When I was young, my parents rarely left the house without informing us of where they were going (which I suppose constitutes “good parenting”). This info was usually imparted using very specific (read: unique) verbiage: “I’m going to the old Kroger store” (to describe a supermarket that was a Kroger two store changes ago) or “I’m going to Boatmen’s” (the original name of the bank, which has since swapped ownership two or three times). As a result, there was never any mystery surrounding their destination, and we knew if we were expected to help carry in groceries when they returned, or to steer clear of a potential bank-induced bad mood.
In movies and in TV, however, busy moms and dads and singles “run errands,” which is a term that always fascinated me. Esoteric and vaguely glamorous, the concept of “running errands” seemed to imply a sort of city-wide scavenger hunt. It probably involved stops in places I had passed but never entered, like hobby shops, or dry cleaners, or doctor’s offices. These movie- and tv-people did things like dropping off luggage for repair, or picking up a prescription at the pharmacy, or returning a recent purchase: all things my parents never did.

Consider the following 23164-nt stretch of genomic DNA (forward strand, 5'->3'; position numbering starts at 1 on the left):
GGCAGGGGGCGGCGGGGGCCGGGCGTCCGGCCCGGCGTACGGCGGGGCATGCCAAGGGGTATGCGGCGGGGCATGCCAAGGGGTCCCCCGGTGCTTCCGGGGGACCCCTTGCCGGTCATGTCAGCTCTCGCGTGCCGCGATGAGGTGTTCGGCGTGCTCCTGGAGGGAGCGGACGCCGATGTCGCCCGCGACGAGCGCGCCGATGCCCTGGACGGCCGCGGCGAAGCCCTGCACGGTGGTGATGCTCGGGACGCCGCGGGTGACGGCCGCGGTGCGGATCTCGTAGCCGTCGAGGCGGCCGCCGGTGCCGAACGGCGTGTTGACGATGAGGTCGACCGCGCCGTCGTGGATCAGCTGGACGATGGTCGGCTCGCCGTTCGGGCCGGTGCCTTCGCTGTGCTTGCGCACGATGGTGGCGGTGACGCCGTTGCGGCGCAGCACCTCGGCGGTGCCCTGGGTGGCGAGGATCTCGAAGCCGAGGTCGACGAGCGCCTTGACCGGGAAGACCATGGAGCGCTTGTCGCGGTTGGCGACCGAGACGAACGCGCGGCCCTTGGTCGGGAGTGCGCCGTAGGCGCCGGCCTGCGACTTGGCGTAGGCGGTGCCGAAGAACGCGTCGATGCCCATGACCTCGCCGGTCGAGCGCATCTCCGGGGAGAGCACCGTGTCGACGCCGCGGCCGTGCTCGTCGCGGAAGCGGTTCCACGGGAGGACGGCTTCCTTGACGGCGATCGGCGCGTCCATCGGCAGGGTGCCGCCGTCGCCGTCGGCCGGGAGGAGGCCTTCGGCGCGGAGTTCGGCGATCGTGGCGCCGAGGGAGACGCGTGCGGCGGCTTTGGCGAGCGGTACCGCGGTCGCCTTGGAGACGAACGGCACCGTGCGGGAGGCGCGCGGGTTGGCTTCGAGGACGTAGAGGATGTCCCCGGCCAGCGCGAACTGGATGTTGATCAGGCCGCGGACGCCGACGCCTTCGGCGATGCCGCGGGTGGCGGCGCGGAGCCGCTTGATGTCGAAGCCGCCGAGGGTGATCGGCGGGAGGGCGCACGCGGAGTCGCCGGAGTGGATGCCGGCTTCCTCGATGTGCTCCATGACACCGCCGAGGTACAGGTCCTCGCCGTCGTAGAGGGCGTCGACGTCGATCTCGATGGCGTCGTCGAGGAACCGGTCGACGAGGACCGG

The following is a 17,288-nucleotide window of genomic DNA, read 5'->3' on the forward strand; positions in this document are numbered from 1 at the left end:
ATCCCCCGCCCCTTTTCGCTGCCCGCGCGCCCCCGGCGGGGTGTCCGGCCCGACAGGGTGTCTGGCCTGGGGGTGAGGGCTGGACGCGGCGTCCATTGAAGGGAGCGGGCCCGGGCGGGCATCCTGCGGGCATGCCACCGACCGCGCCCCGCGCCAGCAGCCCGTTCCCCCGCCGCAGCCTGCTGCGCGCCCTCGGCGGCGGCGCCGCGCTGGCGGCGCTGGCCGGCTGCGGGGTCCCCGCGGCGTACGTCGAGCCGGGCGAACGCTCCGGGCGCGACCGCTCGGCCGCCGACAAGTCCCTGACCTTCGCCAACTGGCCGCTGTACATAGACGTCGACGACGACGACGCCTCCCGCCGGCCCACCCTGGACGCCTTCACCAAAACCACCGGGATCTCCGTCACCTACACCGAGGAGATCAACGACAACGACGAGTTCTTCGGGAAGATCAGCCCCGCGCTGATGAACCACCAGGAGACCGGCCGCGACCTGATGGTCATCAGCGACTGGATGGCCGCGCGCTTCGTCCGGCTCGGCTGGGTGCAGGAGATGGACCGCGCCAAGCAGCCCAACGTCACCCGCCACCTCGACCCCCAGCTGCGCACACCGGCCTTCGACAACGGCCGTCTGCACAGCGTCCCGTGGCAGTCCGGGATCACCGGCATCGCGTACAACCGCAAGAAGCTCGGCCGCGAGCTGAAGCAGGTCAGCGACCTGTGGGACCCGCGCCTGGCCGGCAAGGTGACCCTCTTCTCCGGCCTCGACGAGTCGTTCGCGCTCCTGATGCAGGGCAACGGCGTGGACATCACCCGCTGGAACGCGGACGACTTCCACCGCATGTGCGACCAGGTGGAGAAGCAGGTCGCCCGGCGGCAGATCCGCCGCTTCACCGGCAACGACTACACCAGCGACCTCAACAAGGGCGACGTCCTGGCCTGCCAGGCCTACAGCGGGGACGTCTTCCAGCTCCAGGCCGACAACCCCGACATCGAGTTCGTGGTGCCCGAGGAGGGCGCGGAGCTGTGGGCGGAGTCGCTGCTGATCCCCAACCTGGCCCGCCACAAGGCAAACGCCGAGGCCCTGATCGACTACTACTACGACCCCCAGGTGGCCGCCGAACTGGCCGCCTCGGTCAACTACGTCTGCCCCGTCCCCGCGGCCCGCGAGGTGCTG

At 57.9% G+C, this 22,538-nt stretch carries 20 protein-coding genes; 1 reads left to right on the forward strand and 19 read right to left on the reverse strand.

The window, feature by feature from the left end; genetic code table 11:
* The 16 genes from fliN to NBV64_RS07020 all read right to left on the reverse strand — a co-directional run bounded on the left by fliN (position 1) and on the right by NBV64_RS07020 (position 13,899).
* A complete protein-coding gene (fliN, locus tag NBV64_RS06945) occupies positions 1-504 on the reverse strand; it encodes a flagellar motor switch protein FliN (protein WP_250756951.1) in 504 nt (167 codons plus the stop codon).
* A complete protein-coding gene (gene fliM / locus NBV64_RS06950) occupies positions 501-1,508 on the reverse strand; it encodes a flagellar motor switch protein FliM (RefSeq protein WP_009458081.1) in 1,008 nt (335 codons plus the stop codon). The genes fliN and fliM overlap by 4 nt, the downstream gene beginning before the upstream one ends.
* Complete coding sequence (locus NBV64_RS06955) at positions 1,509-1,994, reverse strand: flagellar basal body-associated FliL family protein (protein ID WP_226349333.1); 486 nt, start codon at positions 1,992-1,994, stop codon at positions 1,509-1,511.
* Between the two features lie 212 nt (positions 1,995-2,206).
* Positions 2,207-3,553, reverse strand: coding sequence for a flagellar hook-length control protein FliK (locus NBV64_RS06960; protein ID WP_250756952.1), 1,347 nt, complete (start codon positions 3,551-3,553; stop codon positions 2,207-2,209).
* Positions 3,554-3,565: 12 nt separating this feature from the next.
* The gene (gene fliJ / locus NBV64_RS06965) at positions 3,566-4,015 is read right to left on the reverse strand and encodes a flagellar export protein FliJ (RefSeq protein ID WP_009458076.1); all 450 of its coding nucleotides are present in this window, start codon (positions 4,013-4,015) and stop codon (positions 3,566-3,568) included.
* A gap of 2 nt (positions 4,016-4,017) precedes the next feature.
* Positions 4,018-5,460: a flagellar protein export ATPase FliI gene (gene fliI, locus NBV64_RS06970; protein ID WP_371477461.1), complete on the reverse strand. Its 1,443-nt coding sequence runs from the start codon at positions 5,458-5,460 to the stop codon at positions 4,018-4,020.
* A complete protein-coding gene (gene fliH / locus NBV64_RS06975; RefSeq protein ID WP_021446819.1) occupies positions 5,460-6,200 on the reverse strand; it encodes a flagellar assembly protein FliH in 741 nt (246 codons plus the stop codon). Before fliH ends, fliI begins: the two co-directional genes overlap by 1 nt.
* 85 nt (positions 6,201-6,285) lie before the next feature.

As I’ve gotten older, I approach the task of “running errands” with a blend of hopeful anticipation and gut-rending dread. While the prospect of being able to cross off items on my to-do list is inspiring, the idea of having to zigzag across the county in order to do so isn’t always my fave.
I wish I could recapture that mystery, that glitz, that sense of optimistic urgency and cosmopolitan-ness with which I always associated this most mundane of chores. Perhaps if I actually structured it like a scavenger hunt I’d be more interested.
That’s not a half-bad idea. Maybe I’ll also construct my next List O’ Errands while intoxicated. That way, when I read the list the next day I’ll be able to enjoy myself while deciphering just what the hell I thought was so important the night before. I imagine half of my tasks will read something like “buy more vodka” or “move to san francisco,” but I’m sure there’ll be something worth something in there.
Maybe being a grown-up isn’t so bad after all.